# I need this to be paraphrased and add this part

I need this to be paraphrased and add this part

Some things for discussion or conclusion, wherever they fit

The material should be square and based off our results they were not. The difference between width and thickness initially was 0.003 about or 3 thousandths of an inch. While it may not seem like a lot, this can make the difference of a percentage point or two. So this alone cause uncertainty in the initial area and then later on as well. I imagine that the given CW percentage was based on a square and uniform material as well. Clearly not the case for out material, it is expensive to get a piece that close so that could be an improvement later on.

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Also different people may have ran the hardness testing machine that always causes for uncertainty. When someone was wire brushing the material, if one side was cleaner than another, or had more surface taken off, that all produces differences that are minute but make a difference.

I need this to be paraphrased and add this part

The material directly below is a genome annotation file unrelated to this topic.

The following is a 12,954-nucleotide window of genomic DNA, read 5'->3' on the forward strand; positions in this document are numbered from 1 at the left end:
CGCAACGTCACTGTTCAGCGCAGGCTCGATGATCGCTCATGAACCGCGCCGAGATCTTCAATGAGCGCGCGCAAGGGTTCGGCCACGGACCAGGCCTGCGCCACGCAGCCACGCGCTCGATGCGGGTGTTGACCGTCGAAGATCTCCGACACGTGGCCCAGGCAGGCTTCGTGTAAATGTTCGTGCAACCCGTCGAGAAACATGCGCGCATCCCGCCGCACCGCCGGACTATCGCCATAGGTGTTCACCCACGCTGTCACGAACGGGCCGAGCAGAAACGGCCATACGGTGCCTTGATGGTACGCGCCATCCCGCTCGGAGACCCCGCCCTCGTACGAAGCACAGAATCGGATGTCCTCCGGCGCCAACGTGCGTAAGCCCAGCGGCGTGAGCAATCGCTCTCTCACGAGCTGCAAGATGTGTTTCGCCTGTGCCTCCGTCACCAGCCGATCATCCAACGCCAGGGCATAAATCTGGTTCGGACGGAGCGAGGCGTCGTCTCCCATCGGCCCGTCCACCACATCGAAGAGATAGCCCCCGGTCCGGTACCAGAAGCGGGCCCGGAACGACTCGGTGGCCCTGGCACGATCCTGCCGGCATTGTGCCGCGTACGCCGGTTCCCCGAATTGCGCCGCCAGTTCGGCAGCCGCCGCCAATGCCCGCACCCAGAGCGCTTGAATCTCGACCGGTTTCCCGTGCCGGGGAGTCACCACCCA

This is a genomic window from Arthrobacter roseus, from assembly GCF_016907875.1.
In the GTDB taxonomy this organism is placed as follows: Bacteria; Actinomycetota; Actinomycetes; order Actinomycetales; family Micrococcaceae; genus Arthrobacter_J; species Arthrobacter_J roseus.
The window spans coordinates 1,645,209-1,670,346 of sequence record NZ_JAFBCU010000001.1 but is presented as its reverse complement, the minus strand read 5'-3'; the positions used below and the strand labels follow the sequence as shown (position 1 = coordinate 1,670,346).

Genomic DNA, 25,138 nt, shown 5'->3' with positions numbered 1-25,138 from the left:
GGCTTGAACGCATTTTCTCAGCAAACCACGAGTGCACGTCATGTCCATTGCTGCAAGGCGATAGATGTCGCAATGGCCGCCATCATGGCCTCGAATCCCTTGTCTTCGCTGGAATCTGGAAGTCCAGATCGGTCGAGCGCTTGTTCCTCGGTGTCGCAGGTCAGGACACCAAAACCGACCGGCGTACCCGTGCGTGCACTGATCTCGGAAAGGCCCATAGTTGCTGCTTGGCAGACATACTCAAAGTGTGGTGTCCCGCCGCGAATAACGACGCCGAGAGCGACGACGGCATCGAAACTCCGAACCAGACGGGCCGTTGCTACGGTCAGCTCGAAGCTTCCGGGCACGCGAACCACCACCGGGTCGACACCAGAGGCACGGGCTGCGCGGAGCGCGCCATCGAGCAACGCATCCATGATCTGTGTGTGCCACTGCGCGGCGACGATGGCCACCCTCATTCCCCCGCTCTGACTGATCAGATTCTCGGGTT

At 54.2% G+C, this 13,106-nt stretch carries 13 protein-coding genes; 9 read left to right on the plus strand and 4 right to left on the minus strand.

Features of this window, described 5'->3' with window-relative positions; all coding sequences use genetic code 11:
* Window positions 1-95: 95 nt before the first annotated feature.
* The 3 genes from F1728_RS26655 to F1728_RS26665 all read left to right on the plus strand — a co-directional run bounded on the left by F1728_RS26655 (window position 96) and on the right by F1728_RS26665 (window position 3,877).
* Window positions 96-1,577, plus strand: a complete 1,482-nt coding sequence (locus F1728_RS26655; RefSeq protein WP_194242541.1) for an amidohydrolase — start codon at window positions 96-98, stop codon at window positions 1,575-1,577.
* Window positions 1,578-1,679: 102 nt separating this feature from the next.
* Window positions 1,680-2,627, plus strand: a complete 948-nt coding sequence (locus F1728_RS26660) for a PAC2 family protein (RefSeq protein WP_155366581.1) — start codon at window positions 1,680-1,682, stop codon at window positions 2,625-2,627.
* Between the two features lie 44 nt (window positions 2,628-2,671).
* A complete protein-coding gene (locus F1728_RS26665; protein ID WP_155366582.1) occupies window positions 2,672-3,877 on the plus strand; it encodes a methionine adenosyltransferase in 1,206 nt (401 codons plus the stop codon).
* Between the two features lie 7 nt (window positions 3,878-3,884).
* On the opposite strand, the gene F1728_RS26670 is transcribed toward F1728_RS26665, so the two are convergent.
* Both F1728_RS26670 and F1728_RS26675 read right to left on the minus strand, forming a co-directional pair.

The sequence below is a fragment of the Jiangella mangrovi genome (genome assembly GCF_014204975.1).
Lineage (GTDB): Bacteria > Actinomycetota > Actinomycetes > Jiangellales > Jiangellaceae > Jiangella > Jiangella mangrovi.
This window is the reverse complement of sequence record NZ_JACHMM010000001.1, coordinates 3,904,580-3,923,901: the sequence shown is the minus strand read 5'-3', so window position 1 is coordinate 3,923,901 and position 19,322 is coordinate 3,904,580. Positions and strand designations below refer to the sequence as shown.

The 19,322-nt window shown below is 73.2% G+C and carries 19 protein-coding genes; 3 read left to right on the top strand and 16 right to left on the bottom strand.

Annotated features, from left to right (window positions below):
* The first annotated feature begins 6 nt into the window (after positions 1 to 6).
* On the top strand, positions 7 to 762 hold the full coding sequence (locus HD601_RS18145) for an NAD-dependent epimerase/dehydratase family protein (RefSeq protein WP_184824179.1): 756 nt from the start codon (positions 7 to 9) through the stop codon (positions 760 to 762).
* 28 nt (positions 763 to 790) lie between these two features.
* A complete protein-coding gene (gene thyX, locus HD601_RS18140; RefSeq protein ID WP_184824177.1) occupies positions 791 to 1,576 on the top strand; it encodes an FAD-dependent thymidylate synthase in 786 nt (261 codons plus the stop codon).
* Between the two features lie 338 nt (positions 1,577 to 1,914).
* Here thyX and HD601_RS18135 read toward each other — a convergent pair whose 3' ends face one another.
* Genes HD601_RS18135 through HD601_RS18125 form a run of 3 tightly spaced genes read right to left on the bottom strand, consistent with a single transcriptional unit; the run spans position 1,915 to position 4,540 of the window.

Discussion: After performing the experiments it is helpful to create tables and graphs to analyze the data and find any trends that occur during the procedure. This will help create a better understanding of the theory that was discussed in the introduction. The graph in Figure 4 displays the relationship between hardness and percent cold work. By analyzing the data it is clear that the theory of cold work strengthening a material is supported. The copper specimen after the cold work has almost a fourfold increase in hardness. For the specimen with 37.315 ​± ​0.067% cold work the initial hardness was 24.3 ​± ​3.35 and was ​88.16 ​± ​1.925 ​ after it was strain hardened. The introduction talked about how during strain hardening the average distance between dislocations decreases and since dislocations hinder each other’s motion their movement becomes limited. This explains why there is an increase in hardness as the material was cold worked. Figure 5 shows data from all the specimens that were used in the lab; each of them experienced a different percentage of cold work. With increasing amount of cold work, less heat was needed to reduce their hardness and return them to their pre cold-worked state. The theory that less activation energy is necessary to start the annealing process of higher cold worked materials is supported by the results of this procedure. The statistical analysis shows that we reject the null hypothesis, which state that the means are equal, because P-value is less than 0.05 This actually means that the averages of hardness changes as the annealing temperature change. The 24 pairs out of 28 ​mean of hardness values were significantly different from each other. Both of these results mean ​there is a significant difference between the eight means. However, as ​noted from the StatGraphics software, there is a risk of 5% of calling each pair of means significantly different when they are not. With a 5% error, there are 24 ​± ​1.4 pairs which will not change the final conclusion about rejecting the null hypothesis. There are many errors addressed in this experiment, some of them are ​quantified and some are not. The only noticeable error is the hardness reading for 4% CW after annealing process which is appear in Figure 5 at 200 and 400 ​∘ ​C. One reason that might yield to this error is that the sample brushed too hard, cutting grooves into the sample. However, the overall trends were the same for all the data; therefore, the final conclusion is not affected by this anomaly or any other error that was discussed previously. Conclusion: In conclusion this experiment shows the strong relationship between cold work, annealing temperature, and hardness. The first part of the experiment shows that an increase in cold work correlates to an increase in hardness while in the second part of the experiment shows a decrease in hardness with an increase of annealing temperature. It is also shown that the recrystallization temperature is inversely proportional to the amount of cold work done on a sample. This can be explained by the internal strain energy in the material increasing as the amount of cold work increases, requiring less thermal energy to start recrystallization. The results from this experiment could be extrapolated out to other metals, though other metals should be tested as well. Knowing how cold work and annealing affects the hardness of metal is extremely useful for engineers. If a metal needs to be more flexible (e.g. in copper wires or the crumple zones of cars) the material can be annealed to allow more ductility. If a metal needs to be harder (e.g. for scratch resistant surfaces or a race car’s roll cage) the material can be cold worked to increase its hardness. In cases where a specific material hardness is needed, the hardness can be fairly precisely manipulated through a combination of cold work and annealing to achieve the desired hardness. This data was not completely consistent. There were two data points from the 4% CW sample that were anomalous from the rest of the data, at 200C and 450C. It is very likely that there was some sort of experimental error since they don’t follow the same trend as the rest of the data and that the 450C 4%CW sample’s measured hardness is much softer from every other measured hardness at any point during the experiment suggesting error when measuring the hardness of the sample. References: [1] Callister, W., and Rethwisch, D., 2007, “Materials Science and Engineering: An Introduction,” 9th ed., John Wiley & Sons, New York, pp. 191-195, Chap. 6. [2] G. Sachs and K. R. Van Horn, Practical Metallurgy, 1940, “Applied Metallurgy and the Industrial Processing of Ferrous and Nonferrous Metals and Alloys,” Reproduced by permission of ASM International, Materials Park, OH. [3] 2.5.3.2. Material inhomogeneity. (n.d.). Retrieved November 03, 2016, from http://www.itl.nist.gov/div898/handbook//mpc/section5/mpc532.htm